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United States v. Bailey

This caused one bright professor to become "puzzled" since, so he suggests, I apparently ignore a portion of a statute that Congress wrote and I am otherwise big on listening to Congress. See Douglas A. Berman, A punchy, though puzzling, perspective on parsimony (Apr. 19, 2005), available at http://sentencing.typepad.com/sentencing_law_and_policy/2005/week16/
. The answer to the professor's (mock?) perplexity, is that, using my Booker discretion, I would read the "parsimony" provision with the Guidelines heavily in mind, and he, and others who abhor Congress' harshness, would read the "parsimony" provision without the Guidelines much in mind. Tell me, honestly, dear readers, which discretionary approach is more consistent with (1) what Congress and the Commission intended, (2) how statutes (as a whole) are to be construed, (3) the remedy chosen by the Supreme Court in Booker, and (4) the proper role of federal judges under Article III? If you pick Doug Berman's view, then, as Emily Litella used to say, "never mind."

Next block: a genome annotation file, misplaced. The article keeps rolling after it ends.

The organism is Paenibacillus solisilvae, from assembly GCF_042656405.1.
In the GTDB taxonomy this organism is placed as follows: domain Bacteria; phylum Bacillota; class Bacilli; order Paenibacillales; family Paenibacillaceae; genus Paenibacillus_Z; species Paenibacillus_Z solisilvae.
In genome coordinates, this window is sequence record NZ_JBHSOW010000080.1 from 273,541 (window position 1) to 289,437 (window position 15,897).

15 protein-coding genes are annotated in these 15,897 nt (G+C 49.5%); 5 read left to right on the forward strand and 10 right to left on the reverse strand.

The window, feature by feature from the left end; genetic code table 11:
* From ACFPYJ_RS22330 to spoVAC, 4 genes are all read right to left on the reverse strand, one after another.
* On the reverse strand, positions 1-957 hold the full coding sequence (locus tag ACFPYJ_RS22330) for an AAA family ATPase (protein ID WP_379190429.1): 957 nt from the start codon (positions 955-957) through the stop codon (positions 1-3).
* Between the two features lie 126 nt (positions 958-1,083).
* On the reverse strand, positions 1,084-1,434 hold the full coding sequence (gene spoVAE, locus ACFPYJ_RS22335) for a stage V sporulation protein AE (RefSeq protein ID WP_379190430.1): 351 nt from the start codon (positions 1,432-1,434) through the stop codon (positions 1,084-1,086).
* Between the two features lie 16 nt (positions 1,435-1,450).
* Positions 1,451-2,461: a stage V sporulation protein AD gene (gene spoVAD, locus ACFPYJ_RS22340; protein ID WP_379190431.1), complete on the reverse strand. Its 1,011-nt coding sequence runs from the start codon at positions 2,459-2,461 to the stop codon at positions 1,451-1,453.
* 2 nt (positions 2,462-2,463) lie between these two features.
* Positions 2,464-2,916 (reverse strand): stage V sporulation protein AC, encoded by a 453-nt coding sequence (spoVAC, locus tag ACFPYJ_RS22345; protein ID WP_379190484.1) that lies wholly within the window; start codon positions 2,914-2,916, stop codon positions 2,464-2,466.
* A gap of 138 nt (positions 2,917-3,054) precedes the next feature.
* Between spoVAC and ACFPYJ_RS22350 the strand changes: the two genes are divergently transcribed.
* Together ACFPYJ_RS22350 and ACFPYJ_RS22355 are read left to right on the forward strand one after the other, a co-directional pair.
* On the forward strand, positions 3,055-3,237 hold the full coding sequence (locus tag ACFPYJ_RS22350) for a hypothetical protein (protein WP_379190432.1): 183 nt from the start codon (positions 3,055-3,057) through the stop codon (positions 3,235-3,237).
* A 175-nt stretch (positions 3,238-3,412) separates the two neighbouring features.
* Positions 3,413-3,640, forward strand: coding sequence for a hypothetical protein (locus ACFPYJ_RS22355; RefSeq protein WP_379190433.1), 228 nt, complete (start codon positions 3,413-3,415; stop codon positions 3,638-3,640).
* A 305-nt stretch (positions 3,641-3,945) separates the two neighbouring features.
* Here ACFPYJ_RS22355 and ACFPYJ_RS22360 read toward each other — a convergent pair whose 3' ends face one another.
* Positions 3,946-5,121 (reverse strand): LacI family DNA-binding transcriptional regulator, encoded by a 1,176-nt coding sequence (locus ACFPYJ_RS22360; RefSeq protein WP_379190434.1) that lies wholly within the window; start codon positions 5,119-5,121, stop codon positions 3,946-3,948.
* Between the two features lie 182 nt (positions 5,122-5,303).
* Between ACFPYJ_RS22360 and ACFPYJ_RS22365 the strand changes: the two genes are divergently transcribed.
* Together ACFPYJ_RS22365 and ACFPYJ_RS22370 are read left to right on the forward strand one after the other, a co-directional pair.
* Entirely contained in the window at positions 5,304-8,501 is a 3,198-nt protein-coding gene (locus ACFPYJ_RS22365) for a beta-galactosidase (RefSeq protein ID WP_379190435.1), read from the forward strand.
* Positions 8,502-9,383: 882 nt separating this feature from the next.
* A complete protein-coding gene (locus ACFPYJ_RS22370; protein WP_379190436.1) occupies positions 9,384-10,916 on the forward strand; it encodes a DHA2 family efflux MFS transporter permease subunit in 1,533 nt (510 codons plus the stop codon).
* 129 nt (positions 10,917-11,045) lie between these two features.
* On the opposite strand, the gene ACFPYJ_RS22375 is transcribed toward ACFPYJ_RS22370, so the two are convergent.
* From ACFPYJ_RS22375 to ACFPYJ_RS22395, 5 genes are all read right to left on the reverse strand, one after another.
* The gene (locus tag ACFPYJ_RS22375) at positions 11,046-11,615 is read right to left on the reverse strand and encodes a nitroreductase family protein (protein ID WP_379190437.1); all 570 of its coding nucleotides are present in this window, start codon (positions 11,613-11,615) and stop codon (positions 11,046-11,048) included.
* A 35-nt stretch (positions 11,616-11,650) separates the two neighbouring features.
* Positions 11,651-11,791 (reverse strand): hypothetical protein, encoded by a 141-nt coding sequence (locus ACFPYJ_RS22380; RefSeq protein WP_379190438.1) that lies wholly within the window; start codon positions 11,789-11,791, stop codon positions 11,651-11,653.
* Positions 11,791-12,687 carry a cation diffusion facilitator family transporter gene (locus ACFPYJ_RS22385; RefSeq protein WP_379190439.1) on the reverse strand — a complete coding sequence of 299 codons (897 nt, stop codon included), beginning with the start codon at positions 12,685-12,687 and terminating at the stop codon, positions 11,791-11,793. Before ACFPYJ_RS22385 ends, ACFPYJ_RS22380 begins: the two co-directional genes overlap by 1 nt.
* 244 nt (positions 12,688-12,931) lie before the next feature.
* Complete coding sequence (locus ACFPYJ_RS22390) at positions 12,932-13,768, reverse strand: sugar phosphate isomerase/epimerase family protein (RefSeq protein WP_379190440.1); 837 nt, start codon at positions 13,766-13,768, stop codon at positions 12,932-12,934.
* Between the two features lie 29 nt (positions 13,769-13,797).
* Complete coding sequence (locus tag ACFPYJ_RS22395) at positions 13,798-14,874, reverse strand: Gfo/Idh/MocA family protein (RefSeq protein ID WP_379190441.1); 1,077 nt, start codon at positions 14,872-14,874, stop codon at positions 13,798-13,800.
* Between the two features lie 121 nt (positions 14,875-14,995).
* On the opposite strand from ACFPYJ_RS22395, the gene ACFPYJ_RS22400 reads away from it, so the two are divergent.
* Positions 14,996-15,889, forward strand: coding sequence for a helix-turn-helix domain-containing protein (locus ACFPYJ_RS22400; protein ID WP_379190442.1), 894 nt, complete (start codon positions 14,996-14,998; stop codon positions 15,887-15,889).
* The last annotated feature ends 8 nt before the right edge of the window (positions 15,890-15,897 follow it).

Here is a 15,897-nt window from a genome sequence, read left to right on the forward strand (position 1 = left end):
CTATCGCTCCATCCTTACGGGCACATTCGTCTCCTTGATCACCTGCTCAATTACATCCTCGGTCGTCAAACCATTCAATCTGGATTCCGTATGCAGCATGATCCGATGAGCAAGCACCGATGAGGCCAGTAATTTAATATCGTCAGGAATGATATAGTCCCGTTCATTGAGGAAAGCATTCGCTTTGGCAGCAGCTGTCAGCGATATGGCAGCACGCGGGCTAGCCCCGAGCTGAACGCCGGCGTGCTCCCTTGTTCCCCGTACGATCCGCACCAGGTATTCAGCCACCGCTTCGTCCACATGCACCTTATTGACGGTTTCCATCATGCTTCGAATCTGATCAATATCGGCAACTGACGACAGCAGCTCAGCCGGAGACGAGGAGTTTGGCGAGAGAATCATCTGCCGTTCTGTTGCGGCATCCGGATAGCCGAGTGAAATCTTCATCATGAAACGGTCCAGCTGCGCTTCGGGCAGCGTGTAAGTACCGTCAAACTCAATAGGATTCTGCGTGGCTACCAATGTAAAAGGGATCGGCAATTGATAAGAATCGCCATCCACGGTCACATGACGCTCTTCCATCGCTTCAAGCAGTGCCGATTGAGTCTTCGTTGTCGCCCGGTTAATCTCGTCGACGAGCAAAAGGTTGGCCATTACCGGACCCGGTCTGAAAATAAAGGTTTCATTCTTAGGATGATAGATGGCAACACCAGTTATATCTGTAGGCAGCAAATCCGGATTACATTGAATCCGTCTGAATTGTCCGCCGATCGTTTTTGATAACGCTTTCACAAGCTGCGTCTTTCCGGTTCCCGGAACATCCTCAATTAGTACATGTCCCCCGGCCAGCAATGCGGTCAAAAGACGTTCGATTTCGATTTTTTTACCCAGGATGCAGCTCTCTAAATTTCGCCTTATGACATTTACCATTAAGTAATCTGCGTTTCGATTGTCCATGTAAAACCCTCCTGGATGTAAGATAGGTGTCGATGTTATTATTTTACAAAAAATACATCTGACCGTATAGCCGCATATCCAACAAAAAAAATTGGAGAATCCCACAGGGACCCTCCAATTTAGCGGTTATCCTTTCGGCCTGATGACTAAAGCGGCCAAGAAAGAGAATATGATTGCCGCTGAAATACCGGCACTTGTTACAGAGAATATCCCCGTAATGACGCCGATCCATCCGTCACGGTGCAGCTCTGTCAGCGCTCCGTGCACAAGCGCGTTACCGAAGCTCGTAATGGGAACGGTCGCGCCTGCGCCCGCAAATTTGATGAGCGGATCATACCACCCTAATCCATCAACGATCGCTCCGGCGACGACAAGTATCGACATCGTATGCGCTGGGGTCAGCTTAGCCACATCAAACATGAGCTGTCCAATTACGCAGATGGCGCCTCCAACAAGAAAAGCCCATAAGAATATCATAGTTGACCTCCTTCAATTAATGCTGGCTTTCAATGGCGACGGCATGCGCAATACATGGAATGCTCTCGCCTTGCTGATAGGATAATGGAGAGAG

United States v. Bailey, 369 F. Supp. 2d 1090, 1092 (D. Neb. 2005)


Note: The blog post cited in the case, "A punchy, though puzzling, perspective on parsimony," is at the following URL: http://sentencing.typepad.com/

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April 15, 2006 in Cases Citing Legal Blogs | Permalink


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